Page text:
A galette is the rustic, carefree cousin of pie, but it’s no less delicious. This fig galette has a fragrant layer of almond frangipane (with a recipe for frangipane) cradling a topping of sweet Golden Figs in a flaky, buttery pastry shell. It’s a beautiful and simple way to enjoy the last days of summer or celebrate the beginning of fall.
Fig Galette Pointers: How to Get a Flaky Crust
Making the pastry dough for the fig galette is very similar to making pie dough. One important tip to keep in mind is that the dough should stay as cold as possible. If it gets too warm, the butter will start melting and the final baked pastry won’t be as flaky. You want to keep the butter as cold as possible, and make sure to process the dough just until it starts coming together and the butter is still in distinct bits mixed with the flour. If the dough starts getting warm, pop it back in the refrigerator for 5-10 minutes to let it rest and cool down.
Folding the dough several times also helps create the layers of flour and butter that result in a flakier pastry for the fig galette. If you don’t want to go through the process, you can simply chill the dough and roll it out, but it’s worth the extra bit of time and effort to do the turns; your fig galette will be just that much lighter and crisper.
Fig Galette: Recipe for Frangipane
The frangipane filling gives a bit of nutty richness to contrast with the figs. You only need a thin layer as it puffs up during baking to form a soft, pillowy cushion for the figs.
Sun-Maid and Orchard Choice premium California Dried Figs are the star of this fig galette. Go with Golden Figs for a nutty, delicate sweetness or make it with Mission Figs for the familiar fig flavor you’ve loved since childhood. To give the dried figs a bit more juiciness and intensity of flavor, they are simmered in mix of water, jam, and cinnamon until they have absorbed some of the liquid and are plump. Add a drizzle of honey over the final baked fig galette to finish off the presentation.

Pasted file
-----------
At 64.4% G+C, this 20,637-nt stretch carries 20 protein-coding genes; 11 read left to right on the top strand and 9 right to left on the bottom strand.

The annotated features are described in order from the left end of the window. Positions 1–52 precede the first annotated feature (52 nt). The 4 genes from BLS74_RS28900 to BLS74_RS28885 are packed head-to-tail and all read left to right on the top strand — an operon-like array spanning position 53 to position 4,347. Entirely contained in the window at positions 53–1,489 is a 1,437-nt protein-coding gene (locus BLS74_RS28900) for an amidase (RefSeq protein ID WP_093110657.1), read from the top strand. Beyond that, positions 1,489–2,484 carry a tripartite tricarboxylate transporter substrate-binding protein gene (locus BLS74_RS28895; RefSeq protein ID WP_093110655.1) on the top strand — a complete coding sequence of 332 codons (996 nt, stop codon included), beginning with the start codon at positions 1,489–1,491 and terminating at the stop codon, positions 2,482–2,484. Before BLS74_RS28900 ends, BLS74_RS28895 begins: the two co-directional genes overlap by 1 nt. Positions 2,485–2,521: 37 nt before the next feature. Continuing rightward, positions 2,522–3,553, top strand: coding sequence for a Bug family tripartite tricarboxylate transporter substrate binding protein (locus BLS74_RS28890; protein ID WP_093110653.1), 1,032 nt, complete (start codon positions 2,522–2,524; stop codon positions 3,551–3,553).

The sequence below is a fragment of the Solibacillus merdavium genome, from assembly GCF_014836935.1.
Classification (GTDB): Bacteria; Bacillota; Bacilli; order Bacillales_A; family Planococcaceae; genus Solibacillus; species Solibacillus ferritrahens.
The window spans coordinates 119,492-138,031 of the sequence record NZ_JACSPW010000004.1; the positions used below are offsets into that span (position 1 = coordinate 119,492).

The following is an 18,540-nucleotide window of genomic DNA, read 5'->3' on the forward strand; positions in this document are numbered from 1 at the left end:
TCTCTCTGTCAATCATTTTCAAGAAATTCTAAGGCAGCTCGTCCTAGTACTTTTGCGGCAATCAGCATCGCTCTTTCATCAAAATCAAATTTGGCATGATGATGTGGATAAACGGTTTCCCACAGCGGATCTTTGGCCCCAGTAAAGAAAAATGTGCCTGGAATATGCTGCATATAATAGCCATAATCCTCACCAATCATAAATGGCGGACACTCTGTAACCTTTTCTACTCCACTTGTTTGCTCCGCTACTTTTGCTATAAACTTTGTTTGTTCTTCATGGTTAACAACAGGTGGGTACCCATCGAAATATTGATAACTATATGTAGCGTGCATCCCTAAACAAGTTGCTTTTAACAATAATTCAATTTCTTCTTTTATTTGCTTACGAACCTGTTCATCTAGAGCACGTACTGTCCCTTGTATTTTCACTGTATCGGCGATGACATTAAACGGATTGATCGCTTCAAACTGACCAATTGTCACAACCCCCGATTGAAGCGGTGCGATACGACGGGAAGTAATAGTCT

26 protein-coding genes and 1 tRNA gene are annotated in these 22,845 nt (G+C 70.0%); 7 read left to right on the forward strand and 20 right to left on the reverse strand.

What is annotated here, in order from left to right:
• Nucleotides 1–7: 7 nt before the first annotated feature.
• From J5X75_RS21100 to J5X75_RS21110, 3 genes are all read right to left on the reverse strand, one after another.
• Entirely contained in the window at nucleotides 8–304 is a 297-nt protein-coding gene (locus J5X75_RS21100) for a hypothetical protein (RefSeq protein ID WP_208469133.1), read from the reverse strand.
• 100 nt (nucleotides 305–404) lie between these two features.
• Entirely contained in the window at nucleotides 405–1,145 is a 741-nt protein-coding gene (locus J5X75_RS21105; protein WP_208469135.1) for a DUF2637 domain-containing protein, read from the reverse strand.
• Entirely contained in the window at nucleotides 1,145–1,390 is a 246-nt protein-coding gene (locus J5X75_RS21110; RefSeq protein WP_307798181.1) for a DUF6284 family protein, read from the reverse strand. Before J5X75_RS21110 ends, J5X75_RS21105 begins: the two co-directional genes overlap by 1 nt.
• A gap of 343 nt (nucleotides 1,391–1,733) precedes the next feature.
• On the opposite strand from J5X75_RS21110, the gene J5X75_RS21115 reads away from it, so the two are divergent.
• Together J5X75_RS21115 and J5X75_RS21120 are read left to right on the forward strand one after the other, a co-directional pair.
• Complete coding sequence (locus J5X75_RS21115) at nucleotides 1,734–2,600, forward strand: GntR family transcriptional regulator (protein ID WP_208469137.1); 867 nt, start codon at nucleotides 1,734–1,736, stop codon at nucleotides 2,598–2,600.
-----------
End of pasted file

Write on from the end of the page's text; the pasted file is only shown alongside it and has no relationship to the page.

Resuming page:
Fig Galette with Frangipane
Galette Puff Pastry
- 1 cup (5 ounces) all-purpose flour
- 2/3 cup (5 ounces or 10 TBSP) unsalted butter , very cold, cut into 1-inch pieces
- 1/2 teaspoon granulated sugar
- 1/2 teaspoon salt
- 45 ml (45g) water , ice cold
- 1/2 cup ground blanched almonds or almond meal
- 1/4 cup granulated sugar
- 1/2 teaspoon almond extract
- 1/2 teaspoon ground cinnamon
- 1 large egg
- 3 TBSP unsalted butter , cut into small pieces
- 1 TBSP all-purpose flour
- 4 ounces Orchard Choice or Sun-Maid California Figs
- 1 cup water
- 1/2 cup fig jam (or other flavor like strawberry)
- 1 cinnamon stick
- 1/4 cup sliced almonds
- Egg white for egg wash
- Turbinado sugar for sprinkling
- Honey to glaze as desired
Make the Puff Pastry
- Combine the flour, butter, sugar, and salt in a food processor. Mix the ingredients together on low speed until the mixture is shaggy and resembles cornmeal, with visible pieces of butter still present. Do not let it turn into a solid ball of dough.